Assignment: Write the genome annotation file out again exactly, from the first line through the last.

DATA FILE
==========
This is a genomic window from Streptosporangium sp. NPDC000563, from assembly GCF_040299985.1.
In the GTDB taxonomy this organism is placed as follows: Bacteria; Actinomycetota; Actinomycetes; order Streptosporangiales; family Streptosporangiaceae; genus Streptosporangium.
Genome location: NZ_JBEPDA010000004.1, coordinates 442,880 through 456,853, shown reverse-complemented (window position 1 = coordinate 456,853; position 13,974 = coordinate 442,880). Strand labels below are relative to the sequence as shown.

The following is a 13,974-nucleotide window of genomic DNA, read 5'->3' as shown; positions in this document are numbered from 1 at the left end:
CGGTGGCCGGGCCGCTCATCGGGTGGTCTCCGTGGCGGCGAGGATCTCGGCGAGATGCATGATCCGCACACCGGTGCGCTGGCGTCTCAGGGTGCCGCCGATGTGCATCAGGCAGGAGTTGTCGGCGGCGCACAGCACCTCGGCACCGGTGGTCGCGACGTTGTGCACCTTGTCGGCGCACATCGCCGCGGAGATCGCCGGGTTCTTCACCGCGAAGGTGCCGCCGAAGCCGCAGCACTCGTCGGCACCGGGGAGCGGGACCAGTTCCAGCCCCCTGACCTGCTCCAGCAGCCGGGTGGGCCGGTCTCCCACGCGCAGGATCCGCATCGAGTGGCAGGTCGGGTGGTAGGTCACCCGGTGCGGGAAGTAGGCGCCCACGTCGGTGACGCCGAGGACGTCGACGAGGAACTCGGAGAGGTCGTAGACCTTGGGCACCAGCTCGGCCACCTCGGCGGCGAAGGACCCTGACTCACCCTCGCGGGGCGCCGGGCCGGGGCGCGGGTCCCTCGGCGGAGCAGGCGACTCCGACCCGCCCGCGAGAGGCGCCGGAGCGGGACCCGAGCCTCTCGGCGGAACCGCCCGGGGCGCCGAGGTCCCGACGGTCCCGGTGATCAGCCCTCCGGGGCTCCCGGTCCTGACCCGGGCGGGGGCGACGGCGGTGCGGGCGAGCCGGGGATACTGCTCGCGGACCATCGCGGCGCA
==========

This is a genomic window from Streptosporangium sp. NPDC000563, from assembly GCF_040299985.1.
In the GTDB taxonomy this organism is placed as follows: Bacteria; Actinomycetota; Actinomycetes; order Streptosporangiales; family Streptosporangiaceae; genus Streptosporangium.
Genome location: NZ_JBEPDA010000004.1, coordinates 442,880 through 456,853, shown reverse-complemented (window position 1 = coordinate 456,853; position 13,974 = coordinate 442,880). Strand labels below are relative to the sequence as shown.

The following is a 13,974-nucleotide window of genomic DNA, read 5'->3' as shown; positions in this document are numbered from 1 at the left end:
CGGTGGCCGGGCCGCTCATCGGGTGGTCTCCGTGGCGGCGAGGATCTCGGCGAGATGCATGATCCGCACACCGGTGCGCTGGCGTCTCAGGGTGCCGCCGATGTGCATCAGGCAGGAGTTGTCGGCGGCGCACAGCACCTCGGCACCGGTGGTCGCGACGTTGTGCACCTTGTCGGCGCACATCGCCGCGGAGATCGCCGGGTTCTTCACCGCGAAGGTGCCGCCGAAGCCGCAGCACTCGTCGGCACCGGGGAGCGGGACCAGTTCCAGCCCCCTGACCTGCTCCAGCAGCCGGGTGGGCCGGTCTCCCACGCGCAGGATCCGCATCGAGTGGCAGGTCGGGTGGTAGGTCACCCGGTGCGGGAAGTAGGCGCCCACGTCGGTGACGCCGAGGACGTCGACGAGGAACTCGGAGAGGTCGTAGACCTTGGGCACCAGCTCGGCCACCTCGGCGGCGAAGGACCCTGACTCACCCTCGCGGGGCGCCGGGCCGGGGCGCGGGTCCCTCGGCGGAGCAGGCGACTCCGACCCGCCCGCGAGAGGCGCCGGAGCGGGACCCGAGCCTCTCGGCGGAACCGCCCGGGGCGCCGAGGTCCCGACGGTCCCGGTGATCAGCCCTCCGGGGCTCCCGGTCCTGACCCGGGCGGGGGCGACGGCGGTGCGGGCGAGCCGGGGATACTGCTCGCGGACCATCGCGGCGCA